Our assessments of the question of whether to be a believer of one kind or not cannot be, and I think should not be, affected completely by arguments and evidence. And if we do change our minds about something because of the evidence, it is usually a process that percolates over a period of time. Most of the time, we don't hear an argument that we decide is a good one and think "I never thought of that! I must be completely wrong!" That isn't how we operate.
Where religious conversion, or, I suppose, deconversion is concerned, there is a dimension of it that is open to rational debate, and a part that isn't really debatable. One must find the reason to make the move one is considering, but then one must have the will to take that step and accept a different position that may change your life forever.
Nevertheless, when we are in discussion, we do the most for our respective positions by sticking to the issues and debating them as forcefully and as charitably as we can. That's what we're here for. Let the conversions and deconversions fall where they may.
There is nothing I enjoy more than a discussion with an atheist in which I succeed in making Christianity just seem just a little more reasonable to him than when we started. I remember conversations I had 25 years ago with a fellow grad student at Illinois who liked to argue down Christians. I heard later he said after arguing with me "Boy, this is tough! I'm used to Christians just folding, or appealing to faith." Now, he remained a firmly committed atheist, and so far as I know, he still is. But who knows?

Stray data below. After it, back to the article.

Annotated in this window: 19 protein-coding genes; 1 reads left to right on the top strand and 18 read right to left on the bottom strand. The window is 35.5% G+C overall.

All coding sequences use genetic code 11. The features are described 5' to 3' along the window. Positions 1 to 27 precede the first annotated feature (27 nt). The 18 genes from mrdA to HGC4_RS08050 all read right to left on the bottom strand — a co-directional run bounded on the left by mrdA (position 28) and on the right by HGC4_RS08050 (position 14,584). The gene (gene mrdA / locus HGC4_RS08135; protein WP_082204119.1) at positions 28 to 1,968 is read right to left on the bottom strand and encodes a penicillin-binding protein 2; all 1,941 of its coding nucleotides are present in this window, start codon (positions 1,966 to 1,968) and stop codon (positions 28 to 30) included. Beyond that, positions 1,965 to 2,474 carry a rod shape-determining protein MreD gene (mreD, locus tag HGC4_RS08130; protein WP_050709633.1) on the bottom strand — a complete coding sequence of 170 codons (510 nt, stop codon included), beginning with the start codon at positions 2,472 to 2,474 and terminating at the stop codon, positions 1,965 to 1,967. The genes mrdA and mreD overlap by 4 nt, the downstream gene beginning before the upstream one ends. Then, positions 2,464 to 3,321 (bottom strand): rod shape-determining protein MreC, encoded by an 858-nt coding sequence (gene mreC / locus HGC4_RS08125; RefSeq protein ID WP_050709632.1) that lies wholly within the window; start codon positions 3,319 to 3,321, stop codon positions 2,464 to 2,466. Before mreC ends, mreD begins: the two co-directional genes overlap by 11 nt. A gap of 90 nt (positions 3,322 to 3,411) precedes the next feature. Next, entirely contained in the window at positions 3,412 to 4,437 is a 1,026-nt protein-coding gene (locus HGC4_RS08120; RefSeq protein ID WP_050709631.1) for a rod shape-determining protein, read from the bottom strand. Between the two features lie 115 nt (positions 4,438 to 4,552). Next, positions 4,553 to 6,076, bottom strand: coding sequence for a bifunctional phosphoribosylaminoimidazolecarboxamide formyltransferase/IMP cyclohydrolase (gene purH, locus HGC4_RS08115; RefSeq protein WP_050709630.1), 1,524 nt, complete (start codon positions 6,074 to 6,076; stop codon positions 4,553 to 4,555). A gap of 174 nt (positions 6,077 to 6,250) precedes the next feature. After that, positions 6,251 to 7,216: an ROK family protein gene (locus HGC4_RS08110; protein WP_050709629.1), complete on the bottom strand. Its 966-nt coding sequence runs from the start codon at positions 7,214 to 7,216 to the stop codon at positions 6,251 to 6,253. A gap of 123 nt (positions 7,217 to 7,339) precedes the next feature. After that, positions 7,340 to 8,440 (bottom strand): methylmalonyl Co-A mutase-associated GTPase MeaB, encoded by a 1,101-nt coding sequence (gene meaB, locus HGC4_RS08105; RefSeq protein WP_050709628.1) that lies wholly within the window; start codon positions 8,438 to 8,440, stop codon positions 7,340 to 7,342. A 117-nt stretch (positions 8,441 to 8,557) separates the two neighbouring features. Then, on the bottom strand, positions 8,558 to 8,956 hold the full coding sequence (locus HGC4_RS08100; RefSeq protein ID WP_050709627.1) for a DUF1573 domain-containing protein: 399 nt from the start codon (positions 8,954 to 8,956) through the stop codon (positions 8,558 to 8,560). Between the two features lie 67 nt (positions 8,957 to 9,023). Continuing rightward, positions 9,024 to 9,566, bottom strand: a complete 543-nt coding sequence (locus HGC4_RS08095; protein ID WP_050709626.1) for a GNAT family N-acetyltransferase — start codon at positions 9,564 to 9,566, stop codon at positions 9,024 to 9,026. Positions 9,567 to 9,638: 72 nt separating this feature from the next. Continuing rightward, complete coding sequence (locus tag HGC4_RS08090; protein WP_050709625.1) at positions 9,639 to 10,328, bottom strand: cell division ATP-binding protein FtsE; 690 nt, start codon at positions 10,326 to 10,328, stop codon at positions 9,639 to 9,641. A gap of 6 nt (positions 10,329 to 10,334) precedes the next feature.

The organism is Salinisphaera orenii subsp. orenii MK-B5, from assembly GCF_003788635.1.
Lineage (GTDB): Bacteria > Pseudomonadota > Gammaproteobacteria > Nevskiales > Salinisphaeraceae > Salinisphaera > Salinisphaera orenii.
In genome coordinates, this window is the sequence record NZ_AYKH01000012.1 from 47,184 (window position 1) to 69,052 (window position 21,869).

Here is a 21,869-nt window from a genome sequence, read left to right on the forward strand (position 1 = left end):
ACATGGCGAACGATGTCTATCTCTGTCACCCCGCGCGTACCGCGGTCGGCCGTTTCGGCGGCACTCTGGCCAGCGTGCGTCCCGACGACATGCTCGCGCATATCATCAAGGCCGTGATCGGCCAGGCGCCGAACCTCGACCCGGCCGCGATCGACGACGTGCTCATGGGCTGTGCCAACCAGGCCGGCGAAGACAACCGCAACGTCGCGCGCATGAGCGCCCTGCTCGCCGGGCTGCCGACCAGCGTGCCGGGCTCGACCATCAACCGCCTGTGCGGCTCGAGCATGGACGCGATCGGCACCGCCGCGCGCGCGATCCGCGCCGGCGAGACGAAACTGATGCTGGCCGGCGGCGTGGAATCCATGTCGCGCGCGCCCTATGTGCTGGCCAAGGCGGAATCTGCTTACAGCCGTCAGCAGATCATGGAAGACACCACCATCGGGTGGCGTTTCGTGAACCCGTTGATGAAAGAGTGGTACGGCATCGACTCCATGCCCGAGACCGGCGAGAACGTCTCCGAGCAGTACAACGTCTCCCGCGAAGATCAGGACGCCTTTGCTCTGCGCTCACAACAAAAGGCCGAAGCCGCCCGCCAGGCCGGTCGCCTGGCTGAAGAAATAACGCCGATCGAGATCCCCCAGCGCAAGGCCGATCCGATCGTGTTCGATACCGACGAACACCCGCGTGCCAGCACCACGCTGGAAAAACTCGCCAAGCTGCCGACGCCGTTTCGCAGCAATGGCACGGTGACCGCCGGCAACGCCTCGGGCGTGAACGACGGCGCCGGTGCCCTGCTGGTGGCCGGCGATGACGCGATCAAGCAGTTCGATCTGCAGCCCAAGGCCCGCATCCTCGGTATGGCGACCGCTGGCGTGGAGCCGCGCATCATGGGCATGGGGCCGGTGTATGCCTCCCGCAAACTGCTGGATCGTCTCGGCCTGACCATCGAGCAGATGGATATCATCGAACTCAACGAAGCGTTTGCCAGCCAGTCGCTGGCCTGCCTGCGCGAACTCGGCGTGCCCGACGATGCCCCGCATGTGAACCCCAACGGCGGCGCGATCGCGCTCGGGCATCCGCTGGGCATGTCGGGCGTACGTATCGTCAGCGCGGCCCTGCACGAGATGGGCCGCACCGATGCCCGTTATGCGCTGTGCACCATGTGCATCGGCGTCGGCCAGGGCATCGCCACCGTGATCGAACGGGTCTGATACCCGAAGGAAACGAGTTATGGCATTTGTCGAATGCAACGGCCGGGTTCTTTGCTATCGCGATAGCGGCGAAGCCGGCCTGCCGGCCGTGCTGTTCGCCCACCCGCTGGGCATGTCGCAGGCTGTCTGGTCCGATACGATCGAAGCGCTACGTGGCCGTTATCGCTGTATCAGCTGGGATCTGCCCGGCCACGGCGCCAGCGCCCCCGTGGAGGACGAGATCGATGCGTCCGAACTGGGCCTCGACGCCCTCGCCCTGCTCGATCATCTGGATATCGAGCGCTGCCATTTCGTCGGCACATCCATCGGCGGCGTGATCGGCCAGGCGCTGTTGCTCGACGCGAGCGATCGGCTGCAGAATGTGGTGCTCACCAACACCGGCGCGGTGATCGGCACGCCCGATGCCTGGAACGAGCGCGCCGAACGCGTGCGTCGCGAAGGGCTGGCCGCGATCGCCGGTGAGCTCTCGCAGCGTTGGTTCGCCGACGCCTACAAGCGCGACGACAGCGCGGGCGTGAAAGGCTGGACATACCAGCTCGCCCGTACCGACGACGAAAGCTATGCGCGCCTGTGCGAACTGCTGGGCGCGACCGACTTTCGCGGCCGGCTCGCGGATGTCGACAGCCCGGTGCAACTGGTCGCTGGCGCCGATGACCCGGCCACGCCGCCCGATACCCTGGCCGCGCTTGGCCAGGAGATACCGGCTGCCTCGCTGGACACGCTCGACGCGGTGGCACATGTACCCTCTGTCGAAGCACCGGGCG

The internet is a little bit driving, in that we deal with people but we don't actually see their faces. Hence, I think, we are more likely to call each other names and flip one another off (or the cyber equivalent thereof), because we do not know one another as persons.
I will say this: ridicule and abuse are, at least for me, very bad PR. I've heard enough anti-Christian ridicule to last three lifetimes. I happen to think that the culture of unbelief in many secular philosophy departments is sustained not by argument, but by intellectual peer pressure. I think about the people I have found impressive in my intellectual life: C. S. Lewis, Ted Guleserian, Doug Arner, Bob Prokop, Joe Sheffer, Don Saliers, Hugh Chandler, Patrick Maher, Bill Hasker, and there are others. Most are Christians, others are not, but I think their character, as well as their intellectual capacities, made a difference to me.
Honestly, in dealing with some internet atheists, I think to myself "You know, even if ____ had some good arguments, if that's what atheism does to you, I never want to be like that. And I am sure that many skeptics react the same way in dealing with some Christians.
I am sure if I had been Lewis's friend Christian friend Arthur Greeves, I would have thought that I had lost all the arguments with my young atheist friend. So I am going to dedicate this post to all the Christians who got into arguments with the young C. S. Lewis and ended up thinking they had lost.